Formalising artisanal mining can spark great benefits, say NGOs



 CAPE TOWN ( – Some of the millions of artisanal mineworkers in the world are starting to get recognition, with more of these miners working in partnership with larger mining companies.

This was paying off, said Karen Hayes, senior director of ‘Mines to Markets’ at Washington-based nongovernmental organization (NGO), PACT. “At the heart of it is that we’re not just talking about artisanal mining being a problem, but a very real business and economic opportunity and a real part of the mining sector,” she noted. 

She urged governments to engage with the small-scale and artisanal mining sector through market incentives rather than penalties. Hayes told delegates at the Investing in African Mining Indaba, in Cape Town, earlier this week, that small-scale mining was a direct livelihood for more than one-million people in Zimbabwe alone.

She commended the Chamber of Mines in Zimbabwe for realising the value of small-scale and artisanal mining. She said that, through various pilot projects, artisanal miners were getting technical support and access to shared services.

“They’re becoming business partners and becoming part of the formal market and supply chain.” Hayes argued that providing opportunities to artisanal miners, rather than regarding them as a problem, had numerous benefits. “When mines become more formalised, child labour goes down,” said Hayes, who said nine out of ten miners were in the artisanal mining sector.

Ghana was another country that was paving the way for a better deal for small-scale miners. Ghana Minerals Commission head Toni Aubynn said the small-scale mining sector accounted for 34% of the 4.5-million ounces of gold sold in the country.

Small-scale mining was outlawed in Ghana until the late 1980s when the government recognised that it was an extremely important part of the economy. The country had been a leader in regularising small-scale mining, giving it a legal title, but also organising small-scale miners. The government drew a distinction between legal and illegal mining. People had to be over 18 to be miners and, while they should be local Ghanaians, in reality this was not always the case.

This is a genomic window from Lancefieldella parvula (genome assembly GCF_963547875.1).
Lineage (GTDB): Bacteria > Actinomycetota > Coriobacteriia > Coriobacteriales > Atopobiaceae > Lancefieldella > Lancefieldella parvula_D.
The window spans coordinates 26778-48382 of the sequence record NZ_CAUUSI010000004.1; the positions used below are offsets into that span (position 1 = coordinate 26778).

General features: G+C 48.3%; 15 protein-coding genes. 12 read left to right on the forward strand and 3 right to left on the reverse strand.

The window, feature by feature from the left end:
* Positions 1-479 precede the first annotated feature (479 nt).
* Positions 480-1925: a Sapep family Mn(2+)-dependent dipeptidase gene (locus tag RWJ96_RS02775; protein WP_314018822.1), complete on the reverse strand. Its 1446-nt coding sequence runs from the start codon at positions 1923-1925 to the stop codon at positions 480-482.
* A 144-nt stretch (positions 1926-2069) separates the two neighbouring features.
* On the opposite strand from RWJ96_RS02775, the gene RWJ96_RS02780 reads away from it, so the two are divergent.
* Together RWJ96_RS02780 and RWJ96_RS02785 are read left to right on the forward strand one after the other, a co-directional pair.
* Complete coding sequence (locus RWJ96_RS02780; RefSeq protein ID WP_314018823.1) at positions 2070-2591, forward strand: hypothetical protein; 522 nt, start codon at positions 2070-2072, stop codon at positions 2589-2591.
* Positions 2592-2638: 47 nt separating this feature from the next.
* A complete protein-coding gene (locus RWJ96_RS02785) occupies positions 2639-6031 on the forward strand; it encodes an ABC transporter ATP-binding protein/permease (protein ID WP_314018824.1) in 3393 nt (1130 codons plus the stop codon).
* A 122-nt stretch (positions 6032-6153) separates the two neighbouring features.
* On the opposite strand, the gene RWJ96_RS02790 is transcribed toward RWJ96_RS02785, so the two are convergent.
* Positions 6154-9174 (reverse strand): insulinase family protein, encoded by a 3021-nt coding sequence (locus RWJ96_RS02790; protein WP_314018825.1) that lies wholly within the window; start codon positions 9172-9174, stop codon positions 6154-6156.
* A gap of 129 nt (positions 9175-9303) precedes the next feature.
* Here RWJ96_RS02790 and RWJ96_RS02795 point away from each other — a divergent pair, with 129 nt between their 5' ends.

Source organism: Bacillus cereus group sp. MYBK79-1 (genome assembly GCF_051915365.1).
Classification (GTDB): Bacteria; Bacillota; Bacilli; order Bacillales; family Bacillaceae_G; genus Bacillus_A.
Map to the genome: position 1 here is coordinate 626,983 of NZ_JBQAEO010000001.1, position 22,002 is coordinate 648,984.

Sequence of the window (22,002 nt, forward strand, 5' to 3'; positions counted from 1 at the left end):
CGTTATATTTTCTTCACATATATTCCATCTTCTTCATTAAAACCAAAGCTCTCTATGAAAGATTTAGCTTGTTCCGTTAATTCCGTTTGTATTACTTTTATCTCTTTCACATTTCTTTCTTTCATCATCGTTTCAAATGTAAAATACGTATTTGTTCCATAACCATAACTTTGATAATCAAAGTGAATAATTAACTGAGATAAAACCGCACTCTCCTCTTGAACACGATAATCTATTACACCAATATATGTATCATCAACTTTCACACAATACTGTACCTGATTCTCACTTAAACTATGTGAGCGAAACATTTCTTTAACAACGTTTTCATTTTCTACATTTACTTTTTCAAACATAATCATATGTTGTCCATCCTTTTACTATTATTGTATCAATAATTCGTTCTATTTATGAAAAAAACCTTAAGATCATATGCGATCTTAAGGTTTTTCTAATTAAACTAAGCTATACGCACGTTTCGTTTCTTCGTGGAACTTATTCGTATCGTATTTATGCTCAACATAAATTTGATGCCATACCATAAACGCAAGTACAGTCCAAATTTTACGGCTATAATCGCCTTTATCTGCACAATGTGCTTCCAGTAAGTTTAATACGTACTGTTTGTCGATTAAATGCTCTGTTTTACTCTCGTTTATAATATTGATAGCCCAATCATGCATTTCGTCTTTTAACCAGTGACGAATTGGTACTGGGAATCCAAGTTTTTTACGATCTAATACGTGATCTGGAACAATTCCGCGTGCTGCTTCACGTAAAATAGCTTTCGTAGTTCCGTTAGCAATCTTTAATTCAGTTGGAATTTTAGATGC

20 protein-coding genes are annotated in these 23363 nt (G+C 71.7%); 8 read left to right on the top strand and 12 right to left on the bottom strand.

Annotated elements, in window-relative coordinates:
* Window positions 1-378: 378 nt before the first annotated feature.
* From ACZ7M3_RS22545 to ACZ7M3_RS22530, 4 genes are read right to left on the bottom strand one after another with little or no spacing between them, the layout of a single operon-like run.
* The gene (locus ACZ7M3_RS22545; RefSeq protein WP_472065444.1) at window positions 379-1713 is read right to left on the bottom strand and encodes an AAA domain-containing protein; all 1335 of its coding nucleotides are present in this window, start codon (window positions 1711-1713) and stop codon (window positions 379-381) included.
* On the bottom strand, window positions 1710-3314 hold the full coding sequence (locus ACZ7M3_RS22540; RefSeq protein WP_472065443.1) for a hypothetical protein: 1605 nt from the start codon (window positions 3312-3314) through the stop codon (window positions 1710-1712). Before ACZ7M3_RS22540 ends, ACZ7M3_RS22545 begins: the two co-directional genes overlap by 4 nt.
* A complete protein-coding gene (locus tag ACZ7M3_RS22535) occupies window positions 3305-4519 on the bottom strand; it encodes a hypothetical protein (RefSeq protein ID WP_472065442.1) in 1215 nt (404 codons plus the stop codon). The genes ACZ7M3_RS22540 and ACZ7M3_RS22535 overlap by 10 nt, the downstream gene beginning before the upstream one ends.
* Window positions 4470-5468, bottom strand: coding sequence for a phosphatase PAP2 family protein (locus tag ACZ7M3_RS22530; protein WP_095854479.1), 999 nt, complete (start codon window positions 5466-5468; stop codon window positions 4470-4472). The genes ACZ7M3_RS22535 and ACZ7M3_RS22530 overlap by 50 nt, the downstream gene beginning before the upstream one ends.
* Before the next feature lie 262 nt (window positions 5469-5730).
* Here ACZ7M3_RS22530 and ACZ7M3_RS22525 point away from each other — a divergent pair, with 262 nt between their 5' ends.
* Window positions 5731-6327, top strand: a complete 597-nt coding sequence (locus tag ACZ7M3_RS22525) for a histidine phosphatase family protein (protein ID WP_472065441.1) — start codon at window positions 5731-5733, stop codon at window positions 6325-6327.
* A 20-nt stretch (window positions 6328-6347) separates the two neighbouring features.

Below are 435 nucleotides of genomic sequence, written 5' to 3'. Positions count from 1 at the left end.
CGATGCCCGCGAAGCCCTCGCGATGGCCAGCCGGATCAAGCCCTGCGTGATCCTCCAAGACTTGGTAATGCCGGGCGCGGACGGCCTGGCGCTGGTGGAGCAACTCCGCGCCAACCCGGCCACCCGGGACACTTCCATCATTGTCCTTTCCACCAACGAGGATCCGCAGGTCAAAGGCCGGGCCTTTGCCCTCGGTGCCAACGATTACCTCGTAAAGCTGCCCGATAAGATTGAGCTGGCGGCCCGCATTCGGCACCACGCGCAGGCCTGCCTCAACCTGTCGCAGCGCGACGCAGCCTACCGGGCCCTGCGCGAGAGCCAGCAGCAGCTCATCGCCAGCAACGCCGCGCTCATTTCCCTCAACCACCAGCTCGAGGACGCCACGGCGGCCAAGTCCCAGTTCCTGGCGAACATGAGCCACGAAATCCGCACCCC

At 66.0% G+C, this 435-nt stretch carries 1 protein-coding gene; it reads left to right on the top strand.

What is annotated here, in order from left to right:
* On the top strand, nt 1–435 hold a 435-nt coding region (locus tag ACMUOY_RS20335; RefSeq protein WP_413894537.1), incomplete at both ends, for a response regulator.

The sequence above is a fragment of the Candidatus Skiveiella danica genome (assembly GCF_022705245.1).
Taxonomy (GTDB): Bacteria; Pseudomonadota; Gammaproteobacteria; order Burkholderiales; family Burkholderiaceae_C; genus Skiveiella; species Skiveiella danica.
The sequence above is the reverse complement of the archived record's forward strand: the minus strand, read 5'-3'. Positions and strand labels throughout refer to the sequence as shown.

“Many people have moved from using picks and shovels, but there are still a lot of people eking out a living in illegal operations in countries. They need technical and financial training, so that they learn how to manage this as a business that can create wealth for themselves and the nation.”

The small-scale industry had grown to the extent that heavy equipment was now being used in mining. “From a policy perspective, Ghana is recategorising small-scale mining to include artisanal, small-scale and possibly medium-scale mining,” said Aubynn. Randgold Resources group environmental and community development manager Hilaire Diarra said the company had come across a lot of illegal mining.

“It’s important in cultures. People have been doing this for hundreds of years. We respect that, but when they apply for a government permit, the government deems it illegal.” Randgold has tried to help at its operations in Mali by allocating ground with shallow veins for mineralisation. “Many people are so desperate to make a living. But if we offer an alternative, they’ll jump at it. We’ve also rolled this out to other operations in the Democratic Republic of Congo.”

He said the company had also encouraged people to diversify into agriculture, given the food insecurity in the region. As such, it had set up an agricultural college in Mali and had taken on 100 students for three years, accommodating each of them and teaching them farming skills. In the third year, the company tried to establish the students on their own farms. The lure of artisanal mining in the area tempted some students back, but Diarra said Randgold believed it could help to reverse the tendency.


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